My Journey: Heddi Vaughan Siebel’s Voyage of Artmaking

artic my journey article

Siebel with Russian ice break ship, The Fifty Years of Victory (photo courtesy of Heddi Siebel)

By Meena Roy

“History is personal,”  Siebel tells the audience in the Ellis White lecture hall amidst a stunning photo backdrop of a polar bear jaw bone that belonged to her grandfather, Dr. John Colin Vaughan.  The history behind her grandfather’s perilous 1903 Ziegler Polar expedition and experience being marooned on the Franz Josef Land Archipelago for two years largely influenced her remarkable career and artwork.          

The multimedia artist and Fulbright Scholar from Cambridge, MA, earned her M.F.A. from Yale University.  Siebel has taught at Wellesley College, Massachusetts College of Art, Rhode Island School of Design, and Harvard. Collections of her work are displayed at the Museum of Fine Arts, Boston; the DeCordova Museum, Lincoln, MA; the Boston Public Library; and the Yale Art Gallery, among other locations.  Heddi has devoted more than two decades of her life to reconcile her grandfather’s failed polar expedition.

Vaughan’s polar bear artifact and journal entries along with family tales about his expedition captivated Heddi as a child.  Through these relics, she discovered her grandfather’s voice for the first time and the desire to explore the Arctic region as he did.

Vaughan’s journal entry from Easter Sunday 1904, read: “I will never try it again” following two failed attempts to cross the sea ice to the North Pole.  Such words warranted a personal investigation. Heddi went to task with her own journeys, retracing Vaughan’s ship’s path to the Arctic in 1998 and between 2015-2018.  Siebel sought to understand why her grandfather made such a declaration, through her artwork.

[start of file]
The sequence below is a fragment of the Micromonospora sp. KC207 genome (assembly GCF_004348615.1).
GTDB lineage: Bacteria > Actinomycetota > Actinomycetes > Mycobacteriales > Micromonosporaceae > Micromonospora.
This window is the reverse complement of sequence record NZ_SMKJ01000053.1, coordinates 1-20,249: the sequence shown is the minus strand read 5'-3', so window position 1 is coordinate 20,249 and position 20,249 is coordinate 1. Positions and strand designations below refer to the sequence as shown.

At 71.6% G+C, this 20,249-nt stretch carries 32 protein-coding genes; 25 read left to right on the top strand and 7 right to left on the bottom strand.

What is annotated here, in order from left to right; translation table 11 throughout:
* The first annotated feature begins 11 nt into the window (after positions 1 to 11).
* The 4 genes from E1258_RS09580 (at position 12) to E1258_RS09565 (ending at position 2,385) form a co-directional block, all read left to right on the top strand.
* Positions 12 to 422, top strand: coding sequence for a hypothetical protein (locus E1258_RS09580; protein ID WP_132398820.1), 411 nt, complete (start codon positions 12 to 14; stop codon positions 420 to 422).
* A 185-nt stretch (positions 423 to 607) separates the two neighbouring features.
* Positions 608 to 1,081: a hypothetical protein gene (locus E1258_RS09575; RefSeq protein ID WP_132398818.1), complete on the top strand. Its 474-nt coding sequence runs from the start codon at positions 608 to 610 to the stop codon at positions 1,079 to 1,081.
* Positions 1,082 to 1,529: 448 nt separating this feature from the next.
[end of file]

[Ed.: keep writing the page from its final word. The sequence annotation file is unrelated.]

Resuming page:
Short films, paintings, still photos, installations, and personal interviews with descendants are some of the artistic outcomes of Siebel’s efforts to reinvent and understand her grandfather’s disappointment: his sense of defeat and the uncertainty he would ever return home.  To demonstrate the psychological impact of the expedition on Vaughan, Siebe’s art re-interprets real experiences and true historical research through a poetic lens.

Siebel labored to interpret and recreate Vaughan’s experience with in-depth research of archival materials, including primary journals and the photography from the expedition, produced by its commander, Anthony Fiala.  During her research, Siebel discovered Fiala’s extensive portfolio and learned that his 35mm films were the first to be shot in the Arctic region. One of her favorite experimental works, the (2011) short film, Far, and Further, collages together her footage and animations with clips from Fiala’s archival footage and voice over texts from the original journals.  The images and sounds weave together an authentic piece that portrays a journey of hope and disenchantment, reviving memories that were frozen in time.

“To walk on the sea ice is the most amazing experience I’ve ever had,” Siebel says, describing her experiences at the North Pole as “transformative.”  There were many opportunities for this during her 2015-2018 voyage on the Russian ice breaker ship, The Fifty Years of Victory, which is seven stories high and the length of two and a half football fields.  While teaching art workshops and giving history lectures on the ship, Siebel made ten trips to the North Pole and another short film, (2017) The Cruise, a life-size three channel installation piece. Siebel’s film highlights the surreal experience of the voyage with scenes and sounds of life on the ship and the passengers in the Arctic region.